Tue, May 15, 2001 3:55 PM
Subject: Cigarette and Smokeless Tobacco Reports
As a public health researcher specializing in the field of adolescent tobacco use, I find the data published in the Federal Trade Commission's (FTC) annual reports on cigarettes, smokeless tobacco, and cigars invaluable.
I absolutely agree that the FTC should continue to collect and publish data regarding cigarette and smokeless tobacco sales, advertising, and promotion. The FTC is currently the only reliable source of this type of data. This is a historic time in tobacco control, with the recent Master Settlement Agreement (MSA), the Engle trial in Florida, the pending Department of Justice lawsuit, pending legislation for the regulation of tobacco by the Food and Drug Administration, and the pending U.S. Supreme Court case concerning the State of Massachusetts's ban on tobacco advertising near schools. The increased public awareness about tobacco industry marketing practices makes access to these data important for concerned citizens. Currently, there is a question as to whether or not the MSA is truly effecting industry marketing efforts toward youth. Several state Attorneys General are suing the tobacco industry, alleging violations of the MSA. The FTC reports are one of the only resources with which to monitor the effect of the Master Settlement Agreement on tobacco industry practices. Because this data is provided by the FTC, the integrity of the data is not questioned. Without FTC annual reports, the public must rely on the tobacco industry and tobacco control advocates to produce or uncover such data, which will introduce substantial bias and make valid conclusions impossible.
Annual reports are the best way to monitor trends over time in tobacco advertising and marketing expenditures. It also allows the effect of major events, such as the MSA, to be studied in a timely fashion. Changing to a biennual format would be very restrictive in terms of the quality of conclusions able to be drawn from the data.
The current format of the reports presents a succinct, yet comprehensive picture of industry expenditures. It is best to have a consistant format for presenting data that is followed longitudinally. Changing the current format will make future research more difficult. Over time, certain categories have been expanded or condensed and this has been clearly noted in the text of the tables. This type of enhancement, which provides further clarification of categories, is quite helpful. State by state expenditures would be very helpful in order to better understand the relationship between marketing expenditures and youth smoking rates. As state legislatures continue to face tobacco-related issues, this information could be helpful. For instance, if a legislature is considering increasing restrictions on youth access to tobacco, it would be helpful to know the extent of retail marketing expenditures statewide. However, this would require a much more extensive operation of data collection and publication. If the FTC is thinking of eliminating the reports altogether, this is not very likely to be feasible.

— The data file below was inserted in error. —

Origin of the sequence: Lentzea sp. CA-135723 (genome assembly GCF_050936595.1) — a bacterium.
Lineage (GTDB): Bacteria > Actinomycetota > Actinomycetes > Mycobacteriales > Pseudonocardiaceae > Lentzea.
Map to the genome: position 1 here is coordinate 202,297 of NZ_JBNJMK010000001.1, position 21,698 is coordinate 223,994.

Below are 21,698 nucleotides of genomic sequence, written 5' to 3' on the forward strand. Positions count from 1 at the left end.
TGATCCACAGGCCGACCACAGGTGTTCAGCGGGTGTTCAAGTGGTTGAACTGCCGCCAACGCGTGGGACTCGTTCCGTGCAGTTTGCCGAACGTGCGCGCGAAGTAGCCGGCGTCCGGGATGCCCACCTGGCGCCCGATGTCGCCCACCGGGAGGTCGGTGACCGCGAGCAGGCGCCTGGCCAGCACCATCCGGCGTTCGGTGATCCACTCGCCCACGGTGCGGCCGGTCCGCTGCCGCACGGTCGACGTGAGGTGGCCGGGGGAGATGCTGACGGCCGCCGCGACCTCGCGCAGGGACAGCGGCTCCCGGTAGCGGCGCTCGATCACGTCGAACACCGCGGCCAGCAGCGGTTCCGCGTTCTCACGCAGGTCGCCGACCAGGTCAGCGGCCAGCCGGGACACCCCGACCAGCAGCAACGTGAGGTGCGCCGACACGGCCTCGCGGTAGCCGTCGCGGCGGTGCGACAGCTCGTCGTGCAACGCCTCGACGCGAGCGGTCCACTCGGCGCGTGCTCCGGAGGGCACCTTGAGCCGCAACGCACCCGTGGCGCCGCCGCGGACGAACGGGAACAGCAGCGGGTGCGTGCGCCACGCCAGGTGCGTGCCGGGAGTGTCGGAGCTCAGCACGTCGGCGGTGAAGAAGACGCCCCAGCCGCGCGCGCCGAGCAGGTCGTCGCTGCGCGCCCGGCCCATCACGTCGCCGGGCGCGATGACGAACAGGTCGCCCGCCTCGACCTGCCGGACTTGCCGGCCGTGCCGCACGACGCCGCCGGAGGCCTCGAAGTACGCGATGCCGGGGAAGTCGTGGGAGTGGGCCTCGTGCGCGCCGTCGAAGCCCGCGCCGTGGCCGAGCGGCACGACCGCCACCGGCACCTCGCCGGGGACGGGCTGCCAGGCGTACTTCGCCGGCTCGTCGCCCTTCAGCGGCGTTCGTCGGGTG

Although it may not fall under the provisions of the FTC, annual reporting of state cigarette tax levels would also be helpful. The Tobacco Institute used to publish this data. However, the MSA required the disbandment of tobacco industry trade groups. Organizations such as the Tobacco Institute collected and published data that was helpful to both the tobacco industry, tobacco control advocates, and tobacco issue researchers. The elimination of these organizations heightens the need for FTC reporting.
I am worried that the issue of whether or not to continue issuing these reports is due to a decrease in requests for them. Now that the FTC reports are easily accessible on-line, there is no need to go directly through the FTC to obtain this information. It is very important to continue to publish this information and provide ready access to the public. In my personal dealings with tobacco specialists at the FTC, it is extremely difficult to gather any information over the telephone or find a person willing to take the time to send information. Therefore, merely collecting data and not publishing it, may be a waste of resources.
Thank you for your consideration.
Laurie Fisher, SM